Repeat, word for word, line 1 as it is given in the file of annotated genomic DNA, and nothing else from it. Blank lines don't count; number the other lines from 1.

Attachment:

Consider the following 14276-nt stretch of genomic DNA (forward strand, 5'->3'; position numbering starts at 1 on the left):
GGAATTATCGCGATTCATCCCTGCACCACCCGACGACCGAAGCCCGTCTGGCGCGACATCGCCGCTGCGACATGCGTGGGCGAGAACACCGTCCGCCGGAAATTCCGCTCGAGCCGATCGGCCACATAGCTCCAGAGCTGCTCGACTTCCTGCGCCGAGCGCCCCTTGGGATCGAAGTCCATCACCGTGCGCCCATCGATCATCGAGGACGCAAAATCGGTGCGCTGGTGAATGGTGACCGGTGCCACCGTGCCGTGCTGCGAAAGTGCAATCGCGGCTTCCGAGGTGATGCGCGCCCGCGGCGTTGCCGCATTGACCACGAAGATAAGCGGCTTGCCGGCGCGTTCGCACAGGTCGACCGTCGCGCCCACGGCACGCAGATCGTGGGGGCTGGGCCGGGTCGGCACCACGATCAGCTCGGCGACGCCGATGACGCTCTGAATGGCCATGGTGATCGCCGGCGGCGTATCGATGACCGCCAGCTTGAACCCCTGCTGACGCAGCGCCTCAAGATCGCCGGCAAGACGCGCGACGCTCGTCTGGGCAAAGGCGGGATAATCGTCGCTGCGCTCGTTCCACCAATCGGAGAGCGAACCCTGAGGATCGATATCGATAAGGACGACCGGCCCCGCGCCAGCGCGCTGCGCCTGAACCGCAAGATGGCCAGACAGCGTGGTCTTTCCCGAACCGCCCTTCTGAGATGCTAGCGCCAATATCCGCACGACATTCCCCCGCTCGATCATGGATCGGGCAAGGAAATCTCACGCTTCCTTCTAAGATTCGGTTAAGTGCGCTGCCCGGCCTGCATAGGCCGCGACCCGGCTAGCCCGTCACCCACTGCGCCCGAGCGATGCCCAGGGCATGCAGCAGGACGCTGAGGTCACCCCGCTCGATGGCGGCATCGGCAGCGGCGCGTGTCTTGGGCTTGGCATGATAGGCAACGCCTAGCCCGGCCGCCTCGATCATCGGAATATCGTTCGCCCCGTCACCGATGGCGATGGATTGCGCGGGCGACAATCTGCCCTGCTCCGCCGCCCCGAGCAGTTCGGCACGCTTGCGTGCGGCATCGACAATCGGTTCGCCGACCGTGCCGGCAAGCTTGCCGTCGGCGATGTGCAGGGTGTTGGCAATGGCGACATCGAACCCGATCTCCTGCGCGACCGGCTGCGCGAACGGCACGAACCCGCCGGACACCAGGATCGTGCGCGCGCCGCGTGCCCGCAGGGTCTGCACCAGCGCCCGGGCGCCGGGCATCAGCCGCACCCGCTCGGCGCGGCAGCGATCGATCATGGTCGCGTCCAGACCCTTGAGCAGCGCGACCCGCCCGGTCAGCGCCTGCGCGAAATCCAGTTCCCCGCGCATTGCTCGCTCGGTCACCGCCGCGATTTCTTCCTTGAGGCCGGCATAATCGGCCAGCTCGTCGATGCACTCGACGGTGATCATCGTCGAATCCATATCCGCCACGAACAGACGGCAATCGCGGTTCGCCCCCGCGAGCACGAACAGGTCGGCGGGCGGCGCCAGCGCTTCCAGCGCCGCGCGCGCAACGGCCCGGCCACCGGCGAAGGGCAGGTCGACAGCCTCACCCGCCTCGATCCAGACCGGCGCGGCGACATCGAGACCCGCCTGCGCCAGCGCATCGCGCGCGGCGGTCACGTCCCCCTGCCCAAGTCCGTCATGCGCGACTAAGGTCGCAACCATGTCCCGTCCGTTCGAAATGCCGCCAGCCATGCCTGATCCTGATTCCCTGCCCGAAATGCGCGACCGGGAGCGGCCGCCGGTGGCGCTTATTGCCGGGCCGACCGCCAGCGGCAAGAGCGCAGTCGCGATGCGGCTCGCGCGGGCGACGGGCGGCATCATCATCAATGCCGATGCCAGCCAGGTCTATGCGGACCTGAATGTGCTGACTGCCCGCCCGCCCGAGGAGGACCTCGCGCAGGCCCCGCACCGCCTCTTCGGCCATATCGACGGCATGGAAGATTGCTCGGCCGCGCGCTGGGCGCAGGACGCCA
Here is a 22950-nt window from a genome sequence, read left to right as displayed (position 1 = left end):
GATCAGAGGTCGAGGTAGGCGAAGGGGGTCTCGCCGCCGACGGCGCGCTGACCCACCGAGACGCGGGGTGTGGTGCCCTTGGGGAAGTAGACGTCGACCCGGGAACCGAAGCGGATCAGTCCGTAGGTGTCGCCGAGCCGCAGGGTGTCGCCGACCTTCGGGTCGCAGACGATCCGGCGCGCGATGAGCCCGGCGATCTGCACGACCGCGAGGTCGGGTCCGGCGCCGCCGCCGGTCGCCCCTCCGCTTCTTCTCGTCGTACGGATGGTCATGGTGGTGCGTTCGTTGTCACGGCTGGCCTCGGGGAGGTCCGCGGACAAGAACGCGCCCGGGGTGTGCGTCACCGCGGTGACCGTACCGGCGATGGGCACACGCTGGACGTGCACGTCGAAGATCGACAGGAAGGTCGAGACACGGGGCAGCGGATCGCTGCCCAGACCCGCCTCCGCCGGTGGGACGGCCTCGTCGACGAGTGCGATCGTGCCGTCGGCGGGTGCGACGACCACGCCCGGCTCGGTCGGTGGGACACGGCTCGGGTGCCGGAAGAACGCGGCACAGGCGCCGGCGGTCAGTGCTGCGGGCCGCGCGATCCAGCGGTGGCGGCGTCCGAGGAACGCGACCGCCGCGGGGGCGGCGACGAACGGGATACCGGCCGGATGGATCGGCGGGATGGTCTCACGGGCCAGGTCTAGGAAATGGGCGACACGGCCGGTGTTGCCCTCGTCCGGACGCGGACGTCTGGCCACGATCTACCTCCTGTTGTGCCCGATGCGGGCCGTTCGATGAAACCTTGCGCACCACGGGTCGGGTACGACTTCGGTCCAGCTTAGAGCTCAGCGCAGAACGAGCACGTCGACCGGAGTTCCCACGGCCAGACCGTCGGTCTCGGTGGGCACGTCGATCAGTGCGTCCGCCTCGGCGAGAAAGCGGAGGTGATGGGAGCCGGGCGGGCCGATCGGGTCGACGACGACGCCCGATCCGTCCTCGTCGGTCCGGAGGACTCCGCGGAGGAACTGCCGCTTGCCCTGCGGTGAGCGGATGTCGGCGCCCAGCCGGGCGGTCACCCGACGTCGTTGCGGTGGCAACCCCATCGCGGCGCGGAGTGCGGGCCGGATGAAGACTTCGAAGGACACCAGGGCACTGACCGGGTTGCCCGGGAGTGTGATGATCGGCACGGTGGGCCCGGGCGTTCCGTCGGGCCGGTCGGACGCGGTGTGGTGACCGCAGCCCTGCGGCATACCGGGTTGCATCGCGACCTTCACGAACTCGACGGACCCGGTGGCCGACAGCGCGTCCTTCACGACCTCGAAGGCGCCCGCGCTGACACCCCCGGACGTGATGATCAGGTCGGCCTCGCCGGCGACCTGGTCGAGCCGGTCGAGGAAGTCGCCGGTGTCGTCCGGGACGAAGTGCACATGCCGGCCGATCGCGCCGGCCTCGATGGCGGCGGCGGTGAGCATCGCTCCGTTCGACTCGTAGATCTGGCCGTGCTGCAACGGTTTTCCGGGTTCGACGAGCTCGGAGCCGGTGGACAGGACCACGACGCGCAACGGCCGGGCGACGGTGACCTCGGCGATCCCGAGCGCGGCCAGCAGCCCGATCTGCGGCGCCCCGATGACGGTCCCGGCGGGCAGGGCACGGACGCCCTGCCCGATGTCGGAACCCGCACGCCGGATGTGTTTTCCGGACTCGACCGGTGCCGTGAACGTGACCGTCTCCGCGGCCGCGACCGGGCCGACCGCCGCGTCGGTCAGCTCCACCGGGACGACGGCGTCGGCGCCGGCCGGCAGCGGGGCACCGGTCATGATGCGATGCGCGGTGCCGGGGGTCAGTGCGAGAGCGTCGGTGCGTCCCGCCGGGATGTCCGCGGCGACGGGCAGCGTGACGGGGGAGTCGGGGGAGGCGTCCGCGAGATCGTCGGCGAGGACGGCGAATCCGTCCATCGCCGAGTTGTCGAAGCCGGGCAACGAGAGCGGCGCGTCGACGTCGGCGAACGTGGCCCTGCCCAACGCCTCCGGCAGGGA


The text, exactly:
Consider the following 14276-nt stretch of genomic DNA (forward strand, 5'->3'; position numbering starts at 1 on the left):